of the higher profile deals have probably been deferred.'

Marks & Spencer has been struggling with its own well-documented

downturn for two years. Corporate department spokeswoman Sue Sadler

notes that it is not a time to be cutting back on financial

communications, and while the company has been cutting costs across many

areas, it has released a start-up budget to build a dedicated investor

relations department for the first time.

'It's not really a budgetary issue as much as a people resource. They

have been recruited at a time when we are laying people off elsewhere,'

says Sadler. Now that the department has been established, however, she

says that its workload does not fluctuate with the vagaries of the stock

market: 'We don't increase or decrease work levels depending on the

share price.'

ScottishPower corporate affairs director Dominic Fry was, like many

corporate chiefs contacted by PRWeek, reluctant to talk about what might

happen to the company's communications programme in a downturn or

recession, saying that talk of a UK recession is premature 'at the very


'The market rises and falls over a period of time but it does not mean

there are any changes to our financial PR programme,' he says, adding

that the company has been spending time educating London-based investors

about its US investments - and, if anything, has benefited from a

movement away from technology stocks into utilities.

While stressing he doesn't want to link the company with recessionary

talk, Fry does note that in the early 1990s, financial PR budgets held

up for much longer than advertising.

Food retail giant Tesco brushes aside forbodings of a downtown. 'It's

very much business as usual on the financial PR front as far as we're

concerned,' says David Sawday Tesco head of media relations. 'I don't

want to get dragged into an issue where there isn't an issue.'

Will Cameron, media relations manager at software services firm Logica,

notes: 'We've always had a fairly strong and proactive approach to

communicating with the investor community. We're regularly speaking with

them and going out to see them - listening to their views.' He believes

that is one of the reasons why Logica has managed to remain relatively

well supported in the City compared to others in its peer group.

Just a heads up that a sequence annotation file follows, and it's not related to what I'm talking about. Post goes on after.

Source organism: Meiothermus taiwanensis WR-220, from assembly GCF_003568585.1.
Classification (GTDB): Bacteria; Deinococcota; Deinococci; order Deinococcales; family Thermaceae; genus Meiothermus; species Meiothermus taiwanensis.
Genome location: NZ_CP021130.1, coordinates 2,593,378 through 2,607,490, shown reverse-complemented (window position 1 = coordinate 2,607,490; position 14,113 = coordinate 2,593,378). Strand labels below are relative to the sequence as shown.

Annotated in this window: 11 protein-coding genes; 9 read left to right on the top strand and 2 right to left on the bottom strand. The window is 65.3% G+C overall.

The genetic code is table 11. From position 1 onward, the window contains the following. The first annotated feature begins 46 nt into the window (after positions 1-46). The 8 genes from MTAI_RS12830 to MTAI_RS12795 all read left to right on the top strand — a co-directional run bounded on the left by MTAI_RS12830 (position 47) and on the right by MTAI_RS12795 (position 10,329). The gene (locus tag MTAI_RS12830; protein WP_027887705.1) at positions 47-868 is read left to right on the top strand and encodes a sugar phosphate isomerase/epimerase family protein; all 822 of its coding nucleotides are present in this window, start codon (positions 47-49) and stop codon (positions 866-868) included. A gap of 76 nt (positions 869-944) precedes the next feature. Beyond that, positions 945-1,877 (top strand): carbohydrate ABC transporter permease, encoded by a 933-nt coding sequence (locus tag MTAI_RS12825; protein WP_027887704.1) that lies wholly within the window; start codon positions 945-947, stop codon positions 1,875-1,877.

'In any case, we're not actually seeing any sign of a recession in our

business at the moment,' notes Cameron. 'We're in what we believe is a

growth industry. It's business as usual on that front and in investor

relations. Companies such as Logica have been through various ups and

downs in the past and we've just learned to stick to our strategy.'

Most other companies, regardless of sector, seem to be toeing a similar

line at present, with few reporting signs of a downturn and none daring

to suggest that communications budgets might be slashed. That's easy to

say, less easy to live up to when the going gets tough. As Tulchan

Communications partner Andrew Grant notes, one of the lessons everyone

learned in the last recession was that communications budgets can be

quite viciously severed: 'It's very hard for a manager to say that

they're going to take 15 per cent off the cost base and not leave every

budget untouched.'

Overall, most companies do not recognise recessionary talk at the


Any downturn is seemingly restricted to a few key sectors. The downturn

in those areas has affected some financial PR agencies, but others

remain confident that companies will continue communicating their story

to the financial community through thick and thin.

But in case a downturn becomes a reality, consultants have been looking

at strategies to secure their business.

Popiolek says Gavin Anderson, as a global agency with various sector and

area specialities, is in the relatively luxurious position of being able